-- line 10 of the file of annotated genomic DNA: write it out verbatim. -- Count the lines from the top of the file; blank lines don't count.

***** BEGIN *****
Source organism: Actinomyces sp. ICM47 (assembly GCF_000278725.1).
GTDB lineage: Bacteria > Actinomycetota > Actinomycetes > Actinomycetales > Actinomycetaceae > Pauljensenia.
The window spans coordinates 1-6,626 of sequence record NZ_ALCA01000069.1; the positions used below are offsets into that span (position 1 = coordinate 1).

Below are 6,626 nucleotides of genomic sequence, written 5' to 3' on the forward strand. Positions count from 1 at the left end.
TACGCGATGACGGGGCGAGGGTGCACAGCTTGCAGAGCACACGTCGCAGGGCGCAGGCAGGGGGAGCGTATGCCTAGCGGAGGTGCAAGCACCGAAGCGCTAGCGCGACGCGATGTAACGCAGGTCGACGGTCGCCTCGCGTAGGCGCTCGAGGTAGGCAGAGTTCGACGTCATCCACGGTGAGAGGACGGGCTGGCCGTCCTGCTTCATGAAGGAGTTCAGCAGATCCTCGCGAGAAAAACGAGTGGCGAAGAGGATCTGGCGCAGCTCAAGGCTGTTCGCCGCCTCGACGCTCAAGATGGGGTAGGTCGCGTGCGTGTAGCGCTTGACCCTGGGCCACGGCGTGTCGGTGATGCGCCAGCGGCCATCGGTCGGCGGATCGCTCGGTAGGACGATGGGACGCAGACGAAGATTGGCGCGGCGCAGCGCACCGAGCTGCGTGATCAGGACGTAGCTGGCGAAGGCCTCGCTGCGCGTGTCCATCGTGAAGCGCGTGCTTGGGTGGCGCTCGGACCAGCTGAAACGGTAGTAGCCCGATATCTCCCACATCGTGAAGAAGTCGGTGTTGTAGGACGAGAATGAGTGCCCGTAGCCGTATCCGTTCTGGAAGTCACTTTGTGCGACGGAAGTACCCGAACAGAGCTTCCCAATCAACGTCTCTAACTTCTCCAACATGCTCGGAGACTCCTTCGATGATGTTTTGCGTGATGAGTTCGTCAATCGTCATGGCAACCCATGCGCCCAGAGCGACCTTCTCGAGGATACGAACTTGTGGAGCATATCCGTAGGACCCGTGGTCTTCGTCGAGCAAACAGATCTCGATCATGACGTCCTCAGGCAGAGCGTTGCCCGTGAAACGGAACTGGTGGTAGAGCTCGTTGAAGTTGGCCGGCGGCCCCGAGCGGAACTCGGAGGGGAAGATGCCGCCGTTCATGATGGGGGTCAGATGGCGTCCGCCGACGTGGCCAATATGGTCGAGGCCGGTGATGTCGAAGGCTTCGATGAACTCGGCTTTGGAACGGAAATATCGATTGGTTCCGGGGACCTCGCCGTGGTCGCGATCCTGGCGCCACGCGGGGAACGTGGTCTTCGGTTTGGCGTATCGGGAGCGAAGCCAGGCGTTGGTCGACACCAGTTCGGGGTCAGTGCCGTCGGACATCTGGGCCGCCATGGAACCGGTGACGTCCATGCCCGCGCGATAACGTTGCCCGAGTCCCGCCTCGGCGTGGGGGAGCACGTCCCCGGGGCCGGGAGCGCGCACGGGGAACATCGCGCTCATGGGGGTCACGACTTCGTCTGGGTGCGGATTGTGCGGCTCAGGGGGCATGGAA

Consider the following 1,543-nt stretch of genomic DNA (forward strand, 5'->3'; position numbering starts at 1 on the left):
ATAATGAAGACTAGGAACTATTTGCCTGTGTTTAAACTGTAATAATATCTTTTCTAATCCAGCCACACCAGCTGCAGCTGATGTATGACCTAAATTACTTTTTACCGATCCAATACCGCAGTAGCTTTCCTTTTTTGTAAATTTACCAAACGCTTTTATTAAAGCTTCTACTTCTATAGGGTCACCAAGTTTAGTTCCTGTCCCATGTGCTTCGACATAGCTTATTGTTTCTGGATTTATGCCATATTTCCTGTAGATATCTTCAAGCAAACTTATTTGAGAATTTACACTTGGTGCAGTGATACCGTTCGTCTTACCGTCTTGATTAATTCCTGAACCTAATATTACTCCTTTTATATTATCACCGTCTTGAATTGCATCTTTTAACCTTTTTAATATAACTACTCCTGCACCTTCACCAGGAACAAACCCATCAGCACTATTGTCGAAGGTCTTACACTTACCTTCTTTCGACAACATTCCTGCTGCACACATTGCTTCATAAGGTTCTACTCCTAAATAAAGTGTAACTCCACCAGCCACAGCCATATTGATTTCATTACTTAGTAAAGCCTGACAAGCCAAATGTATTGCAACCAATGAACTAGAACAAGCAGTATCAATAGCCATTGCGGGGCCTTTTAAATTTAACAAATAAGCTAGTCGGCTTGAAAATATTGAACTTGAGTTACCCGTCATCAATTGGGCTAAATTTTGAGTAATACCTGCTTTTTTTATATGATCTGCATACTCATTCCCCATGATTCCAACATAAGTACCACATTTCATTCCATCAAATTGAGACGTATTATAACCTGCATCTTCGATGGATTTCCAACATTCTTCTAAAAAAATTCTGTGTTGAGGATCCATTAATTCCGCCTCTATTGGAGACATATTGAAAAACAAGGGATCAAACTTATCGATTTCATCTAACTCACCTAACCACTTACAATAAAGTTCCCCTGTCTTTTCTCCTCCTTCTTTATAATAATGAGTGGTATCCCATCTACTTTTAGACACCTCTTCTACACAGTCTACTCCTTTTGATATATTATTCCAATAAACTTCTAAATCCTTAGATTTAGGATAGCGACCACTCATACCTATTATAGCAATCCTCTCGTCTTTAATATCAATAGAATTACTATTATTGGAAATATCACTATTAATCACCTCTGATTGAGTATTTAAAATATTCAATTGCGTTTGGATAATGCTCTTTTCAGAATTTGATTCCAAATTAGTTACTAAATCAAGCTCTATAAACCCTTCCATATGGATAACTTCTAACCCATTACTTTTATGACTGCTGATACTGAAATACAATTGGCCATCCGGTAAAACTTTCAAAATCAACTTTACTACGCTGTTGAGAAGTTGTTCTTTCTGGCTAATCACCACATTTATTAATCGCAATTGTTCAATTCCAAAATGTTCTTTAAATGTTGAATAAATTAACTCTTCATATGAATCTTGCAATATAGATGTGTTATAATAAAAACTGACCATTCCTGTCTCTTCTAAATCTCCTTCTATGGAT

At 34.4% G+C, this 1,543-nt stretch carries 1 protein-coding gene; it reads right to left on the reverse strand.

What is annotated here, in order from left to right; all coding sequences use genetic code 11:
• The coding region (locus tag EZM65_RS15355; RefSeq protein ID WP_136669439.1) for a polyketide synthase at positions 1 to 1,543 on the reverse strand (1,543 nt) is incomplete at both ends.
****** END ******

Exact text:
• The coding region (locus tag EZM65_RS15355; RefSeq protein ID WP_136669439.1) for a polyketide synthase at positions 1 to 1,543 on the reverse strand (1,543 nt) is incomplete at both ends.